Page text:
What Do Women Want? Ian McEwan's Characters Are Never Sure

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His novels up until the new Sweet Tooth wrung tragedy from men's inability to understand females. But things are a little different this time.

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Knopf

Two voices compete for our attention in Ian McEwan's new book, Sweet Tooth. One is that of MI5 agent Serena Frome, who narrates the framing plot about an affair she had with a writer named Tom Haley. The other is Tom's, contained in snippets of his fiction interspersed throughout the novel. It's his voice that compels us more, though, in part because the stories Tom tells—taken from fiction ideas stored up in McEwan's notebook—are the ones McEwan has always been comfortable telling: tragedies about the misunderstandings that separate men from women.

One of Tom's vignettes is about a man who falls in love with a mannequin. He sees "her" posing in a shop window, as if "she was pursuing a thought... wrist turned outwards as she lost herself to an idea. Or perhaps a memory..." He becomes desperate to know this imagined conscience; its aloofness "was a goad, a piercing enticement." Another tale, "Pawnography," is about a marriage collapsing under the pressure of monotony and poverty. A break-in occurs when the husband, Sebastian, is at work—or so his wife tells him. He instead finds out that it was she who had taken their things and pawned them. Betrayal elicits in Sebastian a maddening arousal: "He is excited by that glance because it came from a stranger ... He had got her all wrong. She was no longer familiar."

Tom's females are enigmas that fiction promises to expose. It's a theme with a long history in literature—Samuel Richardson's Clarissa has been called the first and completest portrayal of consciousness; Isabel Archer and Mrs. Dalloway followed in subsequent centuries. McEwan inherits the tradition knowingly (Richardson even gets a mention in McEwan's Atonement as being "a fine psychologist"). Women glide through his books always with simultaneous familiarity and strangeness. "He had always known her, he knew nothing about her"—so Robbie muses in Atonement upon his encounter with Cecilia. Leonard of The Innocent reflects that Maria has "the sort of face, the sort of manner, onto which men were likely to project their own requirements." Edward in On Chesil Beach convinces himself that Florence's shyness was "in all, part of the intricate depth of her personality, and proof of her quality," what he imagines to be the "veil for a richly sexual nature," heightening his attraction.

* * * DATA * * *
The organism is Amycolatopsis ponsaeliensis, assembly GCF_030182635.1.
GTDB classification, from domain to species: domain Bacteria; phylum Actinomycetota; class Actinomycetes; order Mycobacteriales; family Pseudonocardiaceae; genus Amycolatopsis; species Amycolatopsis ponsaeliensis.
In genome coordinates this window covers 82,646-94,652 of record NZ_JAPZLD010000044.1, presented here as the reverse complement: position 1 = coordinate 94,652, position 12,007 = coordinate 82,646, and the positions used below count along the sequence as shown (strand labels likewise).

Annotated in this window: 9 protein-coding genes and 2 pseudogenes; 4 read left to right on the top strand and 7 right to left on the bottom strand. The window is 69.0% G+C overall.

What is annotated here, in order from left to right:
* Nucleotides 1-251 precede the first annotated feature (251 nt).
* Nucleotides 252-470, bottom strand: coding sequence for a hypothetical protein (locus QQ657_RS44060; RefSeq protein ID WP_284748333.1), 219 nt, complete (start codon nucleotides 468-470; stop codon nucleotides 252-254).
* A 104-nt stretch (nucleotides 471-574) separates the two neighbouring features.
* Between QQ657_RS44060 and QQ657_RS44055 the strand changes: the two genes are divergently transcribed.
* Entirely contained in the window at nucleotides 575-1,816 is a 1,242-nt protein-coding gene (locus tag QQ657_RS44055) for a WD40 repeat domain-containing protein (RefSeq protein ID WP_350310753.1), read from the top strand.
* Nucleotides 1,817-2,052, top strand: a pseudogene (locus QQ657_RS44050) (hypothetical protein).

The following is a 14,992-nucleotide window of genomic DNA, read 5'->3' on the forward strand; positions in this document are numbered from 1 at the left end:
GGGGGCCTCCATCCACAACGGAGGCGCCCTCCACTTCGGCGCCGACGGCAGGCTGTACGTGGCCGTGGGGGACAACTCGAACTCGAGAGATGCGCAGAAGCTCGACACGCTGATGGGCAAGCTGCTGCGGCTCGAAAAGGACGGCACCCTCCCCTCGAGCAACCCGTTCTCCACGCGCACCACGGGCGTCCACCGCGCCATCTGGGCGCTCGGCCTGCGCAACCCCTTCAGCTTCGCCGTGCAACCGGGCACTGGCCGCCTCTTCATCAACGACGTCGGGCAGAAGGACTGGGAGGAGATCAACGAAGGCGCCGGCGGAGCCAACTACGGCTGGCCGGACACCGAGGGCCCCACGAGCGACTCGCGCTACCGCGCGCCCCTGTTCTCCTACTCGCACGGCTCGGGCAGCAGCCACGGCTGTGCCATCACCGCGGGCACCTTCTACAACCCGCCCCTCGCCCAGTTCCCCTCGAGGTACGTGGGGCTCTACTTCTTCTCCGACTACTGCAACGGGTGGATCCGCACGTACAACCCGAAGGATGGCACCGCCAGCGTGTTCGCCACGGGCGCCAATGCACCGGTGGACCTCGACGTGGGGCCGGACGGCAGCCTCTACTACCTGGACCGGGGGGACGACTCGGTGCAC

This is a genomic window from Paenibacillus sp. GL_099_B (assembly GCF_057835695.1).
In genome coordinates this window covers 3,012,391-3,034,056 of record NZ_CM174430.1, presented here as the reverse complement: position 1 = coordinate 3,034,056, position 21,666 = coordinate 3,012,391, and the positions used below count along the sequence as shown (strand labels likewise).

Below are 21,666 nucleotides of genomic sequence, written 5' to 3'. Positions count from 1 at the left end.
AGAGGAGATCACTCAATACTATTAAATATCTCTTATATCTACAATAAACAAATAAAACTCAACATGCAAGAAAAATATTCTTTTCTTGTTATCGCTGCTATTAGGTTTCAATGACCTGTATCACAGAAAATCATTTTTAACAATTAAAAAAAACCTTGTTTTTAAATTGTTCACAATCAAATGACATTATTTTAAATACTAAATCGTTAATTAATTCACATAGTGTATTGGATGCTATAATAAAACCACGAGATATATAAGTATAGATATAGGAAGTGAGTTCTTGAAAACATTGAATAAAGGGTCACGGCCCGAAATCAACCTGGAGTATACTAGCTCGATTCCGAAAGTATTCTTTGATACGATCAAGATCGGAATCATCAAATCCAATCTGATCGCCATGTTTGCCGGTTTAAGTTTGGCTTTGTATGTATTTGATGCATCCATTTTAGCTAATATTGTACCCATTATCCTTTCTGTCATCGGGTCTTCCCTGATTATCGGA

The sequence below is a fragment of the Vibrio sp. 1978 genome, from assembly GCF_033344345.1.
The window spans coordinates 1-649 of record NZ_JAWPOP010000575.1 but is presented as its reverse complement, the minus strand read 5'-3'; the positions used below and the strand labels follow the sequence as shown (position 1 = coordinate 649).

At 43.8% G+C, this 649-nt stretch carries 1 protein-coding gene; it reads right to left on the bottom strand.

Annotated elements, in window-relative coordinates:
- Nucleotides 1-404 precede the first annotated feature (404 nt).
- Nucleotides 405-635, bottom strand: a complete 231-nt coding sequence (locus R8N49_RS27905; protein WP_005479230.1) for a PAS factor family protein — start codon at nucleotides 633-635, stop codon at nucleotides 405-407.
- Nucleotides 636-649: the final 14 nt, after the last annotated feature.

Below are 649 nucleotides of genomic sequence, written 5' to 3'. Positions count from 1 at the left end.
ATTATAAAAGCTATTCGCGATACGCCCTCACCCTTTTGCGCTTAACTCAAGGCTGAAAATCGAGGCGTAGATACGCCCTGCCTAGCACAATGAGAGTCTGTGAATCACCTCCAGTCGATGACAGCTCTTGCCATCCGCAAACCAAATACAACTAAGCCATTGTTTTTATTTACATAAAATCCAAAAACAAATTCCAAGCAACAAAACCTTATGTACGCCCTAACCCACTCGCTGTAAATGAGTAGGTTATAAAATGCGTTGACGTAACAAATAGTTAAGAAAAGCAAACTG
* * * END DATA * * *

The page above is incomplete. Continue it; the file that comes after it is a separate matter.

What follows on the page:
The elusiveness captivates, then ruins. How woefully, disastrously wrong Edward is about Florence. She remains impenetrable, in mind and in body. His ignorance of the first impenetrability and anger at second drives them apart on their wedding night. We realize from the beginning, though, that Edward and Florence are "almost strangers... strangely together," and no amount of love will overcome the gulf between them. The tragedy is made greater by its feeling of inevitability, established page after page. Florence is untangled for us, the reader looking in on her fictional realm, but entirely opaque to the husband next to her in the text. "He did not know," we are told, "or would not have cared to know." Therein lies the tension.

Women glide through his books always with simultaneous familiarity and strangeness. The elusiveness captivates, then ruins.

McEwan's skill as a writer lies in how deftly he controls these tensions and delivers them to the reader. In Black Dogs, Jeremy sets out to write a memoir about his estranged in-laws, June and Bernard. June's encounter with the titular black dogs comes to define her, unmasking irreconcilable differences between man and wife. Bernard holds contempt for June's spirituality, until eventually "the ideas by which June lived her life [became] the ones by which she measured the distance between Bernard and herself." Jeremy relays onto the page Bernard and June's separate tellings of their story, so that in reading our feelings and Jeremy's coincide. McEwan the modernist is at work here. Jeremy gives voice to our thoughts, because his frustrations become ours, too. "You never listened to what she was telling you," he accuses Bernard. "She wouldn't listen either."

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Boer Deng is a freelance writer in Washington D.C. She has written for The New Republic.

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